Background-Exaggerated blood pressure response during exercise predicts future hypertension and cardiovascular events in general population and different patients groups. However, its clinical and prognostic implications in patients with aortic stenosis have not been previously evaluated. Methods and Results-We retrospectively studied 301 patients with moderate to severe asymptomatic aortic stenosis (aged 65±12 years) who underwent echocardiography and a modified Bruce exercise treadmill test. An exaggerated blood pressure response was defined as peak systolic blood pressure ≥190 mm Hg. An abnormal blood pressure response (either blunted or exaggerated) was found in 58% of patients and abnormal left ventricular geometry in 82%. There was no difference in the rates of abnormal blood pressure responses between patients with moderate and severe aortic stenosis ([exaggerated blood pressure response: 21% versus 22%, P=0.876] and [blunted blood pressure response: 35% versus 40%, P=0.647]). Patients with exaggerated blood pressure response (21%) were more likely to be older, have hypertension, higher pretest systolic blood pressure, left ventricular ejection fraction and mass, and increased arterial stiffness (all P<0.05). In a multivariate logistic regression analysis, an exaggerated blood pressure response was associated with higher pulse pressure/stroke volume index (odds ratio 2.45, 95% confidence interval 1.02-6.00, P=0.037) and left ventricular mass (odds ratio 2.04, 95% confidence interval 1.23-3.38, P=0.012) independent of age, hypertension, aortic annulus and left atrium diameter, and left ventricular ejection fraction. Conclusions-In those with aortic stenosis, exaggerated blood pressure was strongly related to higher resting blood pressure values, left ventricular mass, and increased arterial stiffness independent of hypertension.

Saeed, S., Mancia, G., Rajani, R., Seifert, R., Parkin, D., Chambers, J. (2018). Exercise treadmill testing in moderate or severe aortic stenosis: The left ventricular correlates of an exaggerated blood pressure rise. JOURNAL OF THE AMERICAN HEART ASSOCIATION. CARDIOVASCULAR AND CEREBROVASCULAR DISEASE, 7(22) [10.1161/JAHA.118.010735].

Exercise treadmill testing in moderate or severe aortic stenosis: The left ventricular correlates of an exaggerated blood pressure rise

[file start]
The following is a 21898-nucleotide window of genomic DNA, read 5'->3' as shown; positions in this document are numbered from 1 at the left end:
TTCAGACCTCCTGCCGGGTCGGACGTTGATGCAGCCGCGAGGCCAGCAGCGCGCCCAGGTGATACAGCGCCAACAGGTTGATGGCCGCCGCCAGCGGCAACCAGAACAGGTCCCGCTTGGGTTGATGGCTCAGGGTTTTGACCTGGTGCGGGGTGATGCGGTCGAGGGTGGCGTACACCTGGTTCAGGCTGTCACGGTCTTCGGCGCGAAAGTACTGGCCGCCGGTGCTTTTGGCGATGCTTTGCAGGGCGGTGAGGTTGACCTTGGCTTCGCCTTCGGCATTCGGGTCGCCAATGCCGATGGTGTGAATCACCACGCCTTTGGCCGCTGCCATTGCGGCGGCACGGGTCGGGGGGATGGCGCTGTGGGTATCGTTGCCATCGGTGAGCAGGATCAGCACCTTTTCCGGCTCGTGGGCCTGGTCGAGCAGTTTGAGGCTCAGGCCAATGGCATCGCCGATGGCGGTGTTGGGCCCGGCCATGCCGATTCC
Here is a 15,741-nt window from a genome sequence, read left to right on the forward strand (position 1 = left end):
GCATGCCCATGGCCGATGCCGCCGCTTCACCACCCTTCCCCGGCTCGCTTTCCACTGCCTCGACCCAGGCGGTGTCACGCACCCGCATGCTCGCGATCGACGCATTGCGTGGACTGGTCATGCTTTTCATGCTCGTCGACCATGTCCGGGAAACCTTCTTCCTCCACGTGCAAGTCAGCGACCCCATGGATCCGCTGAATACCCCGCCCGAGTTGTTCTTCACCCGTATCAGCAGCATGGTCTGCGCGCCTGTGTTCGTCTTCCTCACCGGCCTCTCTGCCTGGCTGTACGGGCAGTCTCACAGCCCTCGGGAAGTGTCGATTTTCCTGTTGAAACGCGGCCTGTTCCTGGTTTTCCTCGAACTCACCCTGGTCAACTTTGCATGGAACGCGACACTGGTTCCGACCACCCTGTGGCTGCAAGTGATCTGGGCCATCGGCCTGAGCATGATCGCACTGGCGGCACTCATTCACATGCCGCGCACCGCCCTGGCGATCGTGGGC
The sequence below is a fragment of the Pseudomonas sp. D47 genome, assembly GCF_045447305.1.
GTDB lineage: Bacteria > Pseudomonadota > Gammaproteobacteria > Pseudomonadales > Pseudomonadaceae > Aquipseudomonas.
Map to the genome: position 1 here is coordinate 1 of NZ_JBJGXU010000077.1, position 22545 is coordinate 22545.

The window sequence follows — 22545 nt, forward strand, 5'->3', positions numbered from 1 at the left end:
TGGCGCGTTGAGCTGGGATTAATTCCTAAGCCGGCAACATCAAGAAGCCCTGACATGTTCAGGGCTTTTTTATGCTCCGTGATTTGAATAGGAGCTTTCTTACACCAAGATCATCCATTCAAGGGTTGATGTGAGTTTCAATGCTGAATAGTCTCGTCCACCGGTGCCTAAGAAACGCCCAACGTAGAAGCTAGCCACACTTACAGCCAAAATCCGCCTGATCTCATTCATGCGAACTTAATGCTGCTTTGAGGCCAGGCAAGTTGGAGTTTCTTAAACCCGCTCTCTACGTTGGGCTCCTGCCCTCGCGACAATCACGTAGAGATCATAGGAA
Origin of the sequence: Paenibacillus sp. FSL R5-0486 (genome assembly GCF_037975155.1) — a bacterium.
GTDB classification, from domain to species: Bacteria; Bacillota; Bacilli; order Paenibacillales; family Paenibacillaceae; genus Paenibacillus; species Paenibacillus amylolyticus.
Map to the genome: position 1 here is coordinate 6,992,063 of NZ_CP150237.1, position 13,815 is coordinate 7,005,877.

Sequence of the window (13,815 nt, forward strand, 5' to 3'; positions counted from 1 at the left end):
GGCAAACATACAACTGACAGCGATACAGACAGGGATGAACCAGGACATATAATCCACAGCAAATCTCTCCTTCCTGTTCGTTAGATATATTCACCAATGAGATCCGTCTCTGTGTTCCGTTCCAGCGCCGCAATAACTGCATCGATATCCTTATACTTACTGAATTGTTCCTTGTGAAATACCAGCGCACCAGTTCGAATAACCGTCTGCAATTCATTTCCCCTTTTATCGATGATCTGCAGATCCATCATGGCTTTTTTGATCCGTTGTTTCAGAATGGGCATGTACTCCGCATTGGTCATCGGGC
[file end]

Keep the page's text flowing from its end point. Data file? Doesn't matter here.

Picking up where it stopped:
Mancia G.;
2018

Abstract

Background-Exaggerated blood pressure response during exercise predicts future hypertension and cardiovascular events in general population and different patients groups. However, its clinical and prognostic implications in patients with aortic stenosis have not been previously evaluated. Methods and Results-We retrospectively studied 301 patients with moderate to severe asymptomatic aortic stenosis (aged 65±12 years) who underwent echocardiography and a modified Bruce exercise treadmill test. An exaggerated blood pressure response was defined as peak systolic blood pressure ≥190 mm Hg. An abnormal blood pressure response (either blunted or exaggerated) was found in 58% of patients and abnormal left ventricular geometry in 82%. There was no difference in the rates of abnormal blood pressure responses between patients with moderate and severe aortic stenosis ([exaggerated blood pressure response: 21% versus 22%, P=0.876] and [blunted blood pressure response: 35% versus 40%, P=0.647]). Patients with exaggerated blood pressure response (21%) were more likely to be older, have hypertension, higher pretest systolic blood pressure, left ventricular ejection fraction and mass, and increased arterial stiffness (all P<0.05). In a multivariate logistic regression analysis, an exaggerated blood pressure response was associated with higher pulse pressure/stroke volume index (odds ratio 2.45, 95% confidence interval 1.02-6.00, P=0.037) and left ventricular mass (odds ratio 2.04, 95% confidence interval 1.23-3.38, P=0.012) independent of age, hypertension, aortic annulus and left atrium diameter, and left ventricular ejection fraction. Conclusions-In those with aortic stenosis, exaggerated blood pressure was strongly related to higher resting blood pressure values, left ventricular mass, and increased arterial stiffness independent of hypertension.
Articolo in rivista - Articolo scientifico
Aortic stenosis; Exaggerated blood pressure response; Exercise treadmill test; Hypertension; Outcome;
English
2018
7
22
e010735
none
Saeed, S., Mancia, G., Rajani, R., Seifert, R., Parkin, D., Chambers, J. (2018). Exercise treadmill testing in moderate or severe aortic stenosis: The left ventricular correlates of an exaggerated blood pressure rise. JOURNAL OF THE AMERICAN HEART ASSOCIATION. CARDIOVASCULAR AND CEREBROVASCULAR DISEASE, 7(22) [10.1161/JAHA.118.010735].
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Utilizza questo identificativo per citare o creare un link a questo documento: https://hdl.handle.net/10281/433765
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